As part of a project designed to sow ideas, grow inspiration and cultivate futures, 300 London schools are growing their own picnic this summer and their reward could be a £500 voucher from GardenSite.
The Society for Horticultural Therapy is an organisation generally known as Thrive, and David Coton recently learnt more about their projects, training and consultancy.
Thrive uses horticulture to change the lives of people who live with disability or ill health, or who are vulnerable, isolated or disadvantaged in some way.
Social and therapeutic gardening tackles thinking and communication skills in a secure and safe environment and aims to improve clients' physical and psychological health to make them more independent and self-reliant.
Gardens offer the kind of peace and tranquillity that is vital for rehabilitation and recovery, and each gardener has a set of activities that lead to the achievement of specific goals identified by themselves, support workers or carers.
Two excellent examples of the breadth of Thrive's project work are a programme for veterans funded by the British Legion helping them to deal with life after the services and another that helps stroke survivors with improved physical and neural health that, amongst many other benefits, results in a reduction in medication.
Every year Thrive offers extensive programmes for training in Social and Therapeutic Horticulture. These are aimed at teachers, health and social care professionals, volunteers and those looking for a change in career.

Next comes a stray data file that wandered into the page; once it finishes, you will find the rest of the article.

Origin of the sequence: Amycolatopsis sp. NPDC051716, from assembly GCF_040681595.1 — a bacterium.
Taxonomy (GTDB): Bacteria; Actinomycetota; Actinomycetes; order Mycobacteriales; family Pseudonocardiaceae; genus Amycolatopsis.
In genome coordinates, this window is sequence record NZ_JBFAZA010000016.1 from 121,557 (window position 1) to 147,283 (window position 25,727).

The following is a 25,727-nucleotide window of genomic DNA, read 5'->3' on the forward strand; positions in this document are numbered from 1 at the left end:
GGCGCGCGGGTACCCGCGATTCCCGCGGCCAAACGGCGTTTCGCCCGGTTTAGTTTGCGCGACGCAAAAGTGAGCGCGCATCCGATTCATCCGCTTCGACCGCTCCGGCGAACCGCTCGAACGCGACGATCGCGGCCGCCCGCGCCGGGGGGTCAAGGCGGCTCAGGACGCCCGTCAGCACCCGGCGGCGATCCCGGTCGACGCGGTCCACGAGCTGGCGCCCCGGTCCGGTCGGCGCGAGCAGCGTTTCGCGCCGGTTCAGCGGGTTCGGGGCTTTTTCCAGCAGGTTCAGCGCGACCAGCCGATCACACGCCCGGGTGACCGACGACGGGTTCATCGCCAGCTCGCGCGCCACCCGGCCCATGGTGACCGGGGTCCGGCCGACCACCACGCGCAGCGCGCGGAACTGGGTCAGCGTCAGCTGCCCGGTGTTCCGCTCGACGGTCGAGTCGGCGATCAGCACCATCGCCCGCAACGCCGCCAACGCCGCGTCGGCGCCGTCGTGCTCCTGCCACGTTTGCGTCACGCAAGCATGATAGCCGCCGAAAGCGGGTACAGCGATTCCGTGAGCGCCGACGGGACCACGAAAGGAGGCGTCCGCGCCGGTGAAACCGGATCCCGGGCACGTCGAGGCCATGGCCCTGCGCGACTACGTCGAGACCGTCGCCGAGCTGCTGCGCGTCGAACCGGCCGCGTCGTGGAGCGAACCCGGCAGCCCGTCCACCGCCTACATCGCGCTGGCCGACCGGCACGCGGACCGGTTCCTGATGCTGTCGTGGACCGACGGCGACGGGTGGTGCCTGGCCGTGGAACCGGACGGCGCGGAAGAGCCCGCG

Course subjects include using social and therapeutic horticulture to benefit people with mental health support needs, setting up a project, and understanding disability in garden design.
You'll find a number of products on GardenSite that emphasize accessibility and Forest, one our major suppliers, has worked with Thrive to develop specially designed timber products for gardeners who need assistance.
Their products appeal to people with a variety of challenges who need to sit, kneel or stand to garden, so that they can achieve a level of independence.
Part of the profit from this range is donated to Thrive who will spend the money on their activities that also include training bursaries, undergraduate courses, workshops and conferencing.
Read more information on Thrive.
There's no doubt that television provides gardeners with inspiration, sound advice and good ideas, that's why we're all looking forward to new programmes and the return of old favourites during 2020.
Sustainability and a growing awareness of wildlife are two of the key gardening trends identified by the Royal Horticultural Society for 2020, with gardeners in a position where they can make a substantial impact regarding environmental issues.
Gardening is such a popular activity with interest only increasing over recent years that the magazine rack in your local newsagent or supermarket is packed with publications offering inspiration and practical advice.
Although the days are short and the view from our Garden Centre is dull and overcast, David Coton suggests various jobs that can be done in the garden during the month of January.